In setting my Grand Christmas Quiz, I see I may have implied that Lord Harris had a memorial garden dedicated to him in the precincts of Canterbury Cathedral. A return visit yesterday reveals that my memory was imperfect (I may have been confusing the genuine Cathedral with the “Cathedral of Cricket“, where I believe he does have a kind of champagne-garden named after him). What is in Canterbury is a cloistered garden of remembrance for the “men and women of Kent who fell in the Great War“, which “by his help was made”.
The garden itself struck me as an austere (indeed monastic) space, though that may have been the effect of visiting in late afternoon on a cold day in March.
It also features a number of enigmatic stone inscriptions that might have strayed in from Little Sparta, such as this:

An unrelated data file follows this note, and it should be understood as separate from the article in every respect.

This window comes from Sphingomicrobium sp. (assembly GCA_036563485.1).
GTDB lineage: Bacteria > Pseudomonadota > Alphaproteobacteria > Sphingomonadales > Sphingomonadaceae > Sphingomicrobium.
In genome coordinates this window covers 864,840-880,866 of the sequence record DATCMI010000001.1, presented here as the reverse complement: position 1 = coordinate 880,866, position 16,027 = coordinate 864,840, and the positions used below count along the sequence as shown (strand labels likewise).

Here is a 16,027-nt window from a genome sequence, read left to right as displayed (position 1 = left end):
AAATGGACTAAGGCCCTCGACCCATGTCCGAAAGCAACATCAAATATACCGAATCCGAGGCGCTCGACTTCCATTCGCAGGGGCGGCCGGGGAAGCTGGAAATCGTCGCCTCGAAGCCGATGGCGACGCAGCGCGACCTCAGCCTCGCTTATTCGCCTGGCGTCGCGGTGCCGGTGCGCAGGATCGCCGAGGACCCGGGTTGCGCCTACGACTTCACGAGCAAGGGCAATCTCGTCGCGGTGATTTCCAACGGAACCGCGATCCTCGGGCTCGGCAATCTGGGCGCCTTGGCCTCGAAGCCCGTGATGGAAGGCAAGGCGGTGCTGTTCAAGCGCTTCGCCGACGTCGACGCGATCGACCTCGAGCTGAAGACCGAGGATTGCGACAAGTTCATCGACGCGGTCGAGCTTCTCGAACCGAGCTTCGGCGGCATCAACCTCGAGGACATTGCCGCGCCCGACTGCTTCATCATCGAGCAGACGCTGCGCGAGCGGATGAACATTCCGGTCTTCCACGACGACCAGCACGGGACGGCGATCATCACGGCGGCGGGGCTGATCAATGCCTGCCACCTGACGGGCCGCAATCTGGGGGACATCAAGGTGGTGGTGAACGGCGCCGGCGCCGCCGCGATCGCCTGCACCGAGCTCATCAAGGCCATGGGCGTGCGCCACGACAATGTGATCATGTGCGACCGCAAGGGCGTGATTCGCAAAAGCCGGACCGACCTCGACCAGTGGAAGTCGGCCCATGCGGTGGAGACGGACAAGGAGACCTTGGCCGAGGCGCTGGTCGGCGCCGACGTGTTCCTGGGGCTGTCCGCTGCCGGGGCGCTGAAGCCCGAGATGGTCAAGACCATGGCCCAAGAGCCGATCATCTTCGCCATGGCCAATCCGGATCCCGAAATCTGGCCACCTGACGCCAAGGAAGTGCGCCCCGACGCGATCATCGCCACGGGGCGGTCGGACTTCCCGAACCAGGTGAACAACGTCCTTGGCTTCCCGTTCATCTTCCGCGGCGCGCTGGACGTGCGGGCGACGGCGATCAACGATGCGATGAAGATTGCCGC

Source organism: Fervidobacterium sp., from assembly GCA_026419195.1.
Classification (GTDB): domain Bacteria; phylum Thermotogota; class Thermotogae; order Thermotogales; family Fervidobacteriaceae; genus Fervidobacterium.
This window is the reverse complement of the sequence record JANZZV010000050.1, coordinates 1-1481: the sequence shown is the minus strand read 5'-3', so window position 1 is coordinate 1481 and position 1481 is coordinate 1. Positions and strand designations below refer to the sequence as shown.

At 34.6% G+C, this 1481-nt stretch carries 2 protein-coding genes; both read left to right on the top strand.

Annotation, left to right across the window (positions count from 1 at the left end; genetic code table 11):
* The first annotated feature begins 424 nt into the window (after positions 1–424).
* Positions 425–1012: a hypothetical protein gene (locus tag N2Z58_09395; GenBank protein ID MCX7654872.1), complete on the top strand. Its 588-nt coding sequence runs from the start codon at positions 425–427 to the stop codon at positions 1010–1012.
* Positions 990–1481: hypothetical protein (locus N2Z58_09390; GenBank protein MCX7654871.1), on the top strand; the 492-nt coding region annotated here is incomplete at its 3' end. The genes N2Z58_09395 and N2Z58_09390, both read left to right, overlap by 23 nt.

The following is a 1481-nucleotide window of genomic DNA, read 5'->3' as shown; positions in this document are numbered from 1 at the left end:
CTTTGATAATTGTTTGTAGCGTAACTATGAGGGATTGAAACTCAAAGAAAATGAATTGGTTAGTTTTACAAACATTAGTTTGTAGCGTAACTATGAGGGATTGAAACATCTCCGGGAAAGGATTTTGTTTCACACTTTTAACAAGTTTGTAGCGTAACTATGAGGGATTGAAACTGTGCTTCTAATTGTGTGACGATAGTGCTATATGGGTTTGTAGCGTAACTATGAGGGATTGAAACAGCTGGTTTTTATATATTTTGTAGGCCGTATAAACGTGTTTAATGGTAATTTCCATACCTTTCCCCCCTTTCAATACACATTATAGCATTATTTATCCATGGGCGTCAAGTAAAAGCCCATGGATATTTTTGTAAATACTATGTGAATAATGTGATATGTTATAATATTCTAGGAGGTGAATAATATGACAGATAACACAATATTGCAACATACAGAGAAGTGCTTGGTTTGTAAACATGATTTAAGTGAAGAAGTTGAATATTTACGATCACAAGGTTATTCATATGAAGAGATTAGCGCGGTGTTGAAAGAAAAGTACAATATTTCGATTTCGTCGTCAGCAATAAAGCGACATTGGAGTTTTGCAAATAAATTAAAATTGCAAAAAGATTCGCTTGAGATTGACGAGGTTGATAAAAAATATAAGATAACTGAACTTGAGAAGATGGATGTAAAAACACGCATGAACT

I doubt that these additions would have met with the approval of His Lordship. I also, sadly, doubt whether it is true that he is “held in grateful memory by all lovers of cricket and field games”. Even those who don’t confuse him with Lord Hawke (the Archbishop of York to his Canterbury) are more likely to remember him as reactionary, imperialist and autocratic, a high Victorian who lived on into the Jazz Age, and accused Percy Fender and Lionel Tennyson, for instance, of “Bolshevism” for refusing to lead their teams out at Lord’s from a separate entrance to the professionals (a practice which, contrary to popular belief, was not common elsewhere).
I also, personally, doubt whether any man could have been quite as one-dimensional as Harris is conventionally portrayed. In fact, anyone who genuinely fancies themselves as an “alternative” cricket-writer could do worse than attempt a rehabilitation of his reputation.
(On the subject of memorials in Canterbury, I rather liked this homelier example, a horse-trough turned flower bed in the high street:
The allusion here is to Job 39:21 “He paweth in the valley, and rejoiceth in his strength: he goeth on to meet the armed men.“)